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  1. Abstract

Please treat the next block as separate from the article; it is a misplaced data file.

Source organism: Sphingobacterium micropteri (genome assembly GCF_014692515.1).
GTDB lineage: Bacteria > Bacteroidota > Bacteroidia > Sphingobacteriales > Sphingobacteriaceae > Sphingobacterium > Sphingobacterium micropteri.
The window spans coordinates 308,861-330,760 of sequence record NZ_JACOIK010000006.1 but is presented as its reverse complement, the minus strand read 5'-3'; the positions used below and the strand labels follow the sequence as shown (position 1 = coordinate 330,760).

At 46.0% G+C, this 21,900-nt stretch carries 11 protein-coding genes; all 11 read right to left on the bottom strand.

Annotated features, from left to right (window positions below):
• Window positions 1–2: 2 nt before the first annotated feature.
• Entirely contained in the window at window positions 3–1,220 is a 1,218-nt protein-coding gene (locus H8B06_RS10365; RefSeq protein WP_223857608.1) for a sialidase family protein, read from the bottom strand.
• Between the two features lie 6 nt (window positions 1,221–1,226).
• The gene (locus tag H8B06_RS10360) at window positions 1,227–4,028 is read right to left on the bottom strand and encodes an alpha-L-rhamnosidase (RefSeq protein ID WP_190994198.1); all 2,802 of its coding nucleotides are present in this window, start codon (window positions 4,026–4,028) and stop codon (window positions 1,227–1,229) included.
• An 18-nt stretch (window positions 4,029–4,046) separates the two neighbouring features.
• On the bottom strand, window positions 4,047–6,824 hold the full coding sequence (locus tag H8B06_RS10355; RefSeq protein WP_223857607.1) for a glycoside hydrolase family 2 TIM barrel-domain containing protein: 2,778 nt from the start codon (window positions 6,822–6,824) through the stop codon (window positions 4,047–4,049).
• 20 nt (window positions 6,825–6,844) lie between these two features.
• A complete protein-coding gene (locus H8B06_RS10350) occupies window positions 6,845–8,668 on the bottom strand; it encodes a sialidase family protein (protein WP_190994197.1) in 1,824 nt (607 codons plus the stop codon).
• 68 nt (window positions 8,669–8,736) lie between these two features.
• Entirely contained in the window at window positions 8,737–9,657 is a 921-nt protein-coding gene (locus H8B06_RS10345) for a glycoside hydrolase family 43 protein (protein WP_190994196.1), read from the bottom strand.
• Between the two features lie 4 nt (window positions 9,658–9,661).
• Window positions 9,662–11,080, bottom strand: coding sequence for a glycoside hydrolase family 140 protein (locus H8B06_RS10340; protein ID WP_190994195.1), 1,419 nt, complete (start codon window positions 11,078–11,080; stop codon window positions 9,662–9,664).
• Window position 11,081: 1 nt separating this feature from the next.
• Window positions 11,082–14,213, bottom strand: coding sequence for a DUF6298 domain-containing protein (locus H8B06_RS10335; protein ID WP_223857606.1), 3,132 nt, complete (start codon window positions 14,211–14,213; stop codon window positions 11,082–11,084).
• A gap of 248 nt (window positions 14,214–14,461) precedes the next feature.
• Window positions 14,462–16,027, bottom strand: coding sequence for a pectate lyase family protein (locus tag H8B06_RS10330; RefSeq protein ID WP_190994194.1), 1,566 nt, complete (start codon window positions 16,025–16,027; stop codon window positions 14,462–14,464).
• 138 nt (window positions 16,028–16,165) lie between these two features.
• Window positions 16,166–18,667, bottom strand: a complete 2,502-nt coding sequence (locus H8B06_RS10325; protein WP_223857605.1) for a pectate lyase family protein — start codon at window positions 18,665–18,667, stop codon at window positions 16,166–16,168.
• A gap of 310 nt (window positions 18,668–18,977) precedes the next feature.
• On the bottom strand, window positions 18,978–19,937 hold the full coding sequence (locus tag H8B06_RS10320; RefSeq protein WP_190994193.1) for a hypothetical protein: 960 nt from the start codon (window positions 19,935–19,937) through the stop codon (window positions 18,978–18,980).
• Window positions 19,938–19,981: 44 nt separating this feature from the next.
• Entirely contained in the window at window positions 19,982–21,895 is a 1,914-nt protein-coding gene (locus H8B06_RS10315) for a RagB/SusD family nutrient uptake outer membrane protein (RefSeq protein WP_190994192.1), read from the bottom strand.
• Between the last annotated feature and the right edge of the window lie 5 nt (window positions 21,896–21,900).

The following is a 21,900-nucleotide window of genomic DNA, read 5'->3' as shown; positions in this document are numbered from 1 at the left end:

Global warming exerts profound impacts on terrestrial carbon cycles and feedback to climates. Ecosystem respiration (ER) is one of the main components of biosphere CO2fluxes. However, knowledge regarding how ER responds to warming is still lacking. In this study, a manipulative experiment with five simulated temperature increases (+0℃ [Control], +2.1℃ [warming 1, W1], +2.7℃ [warming 2, W2], +3.2℃ [warming 3, W3], +3.9℃ [warming 4, W4]) was conducted to investigate ER responses to warming in an alpine meadow on the Tibetan Plateau. The results showed that ER was suppressed by warming both in dry and wet years. The responses of ER to warming all followed a nonlinear pattern. The nonlinear processes can be divided into three stages, the quick‐response stage (W1), stable stage (W1–W3), and transition stage (W4). Compared with the nonlinear model, the linear model maximally overestimated the response ratios of ER to warming 2.2% and 3.2% in 2015 and 2016, respectively, and maximally underestimated the ratio 7.0% and 2.7%. The annual differences in ER responding to warming were mainly attributed to the distinct seasonal distribution of precipitation. Specially, we found that the abrupt shift response of ER to warming under W4 treatment in 2015, which might be regulated by the excitatory effect of precipitation after long‐term drought in the mid‐growing season. This study highlights the importance of the nonlinearity of warming effects on ER, which should be taken into the global‐C‐cycling models for better predicting future carbon–climate feedbacks.

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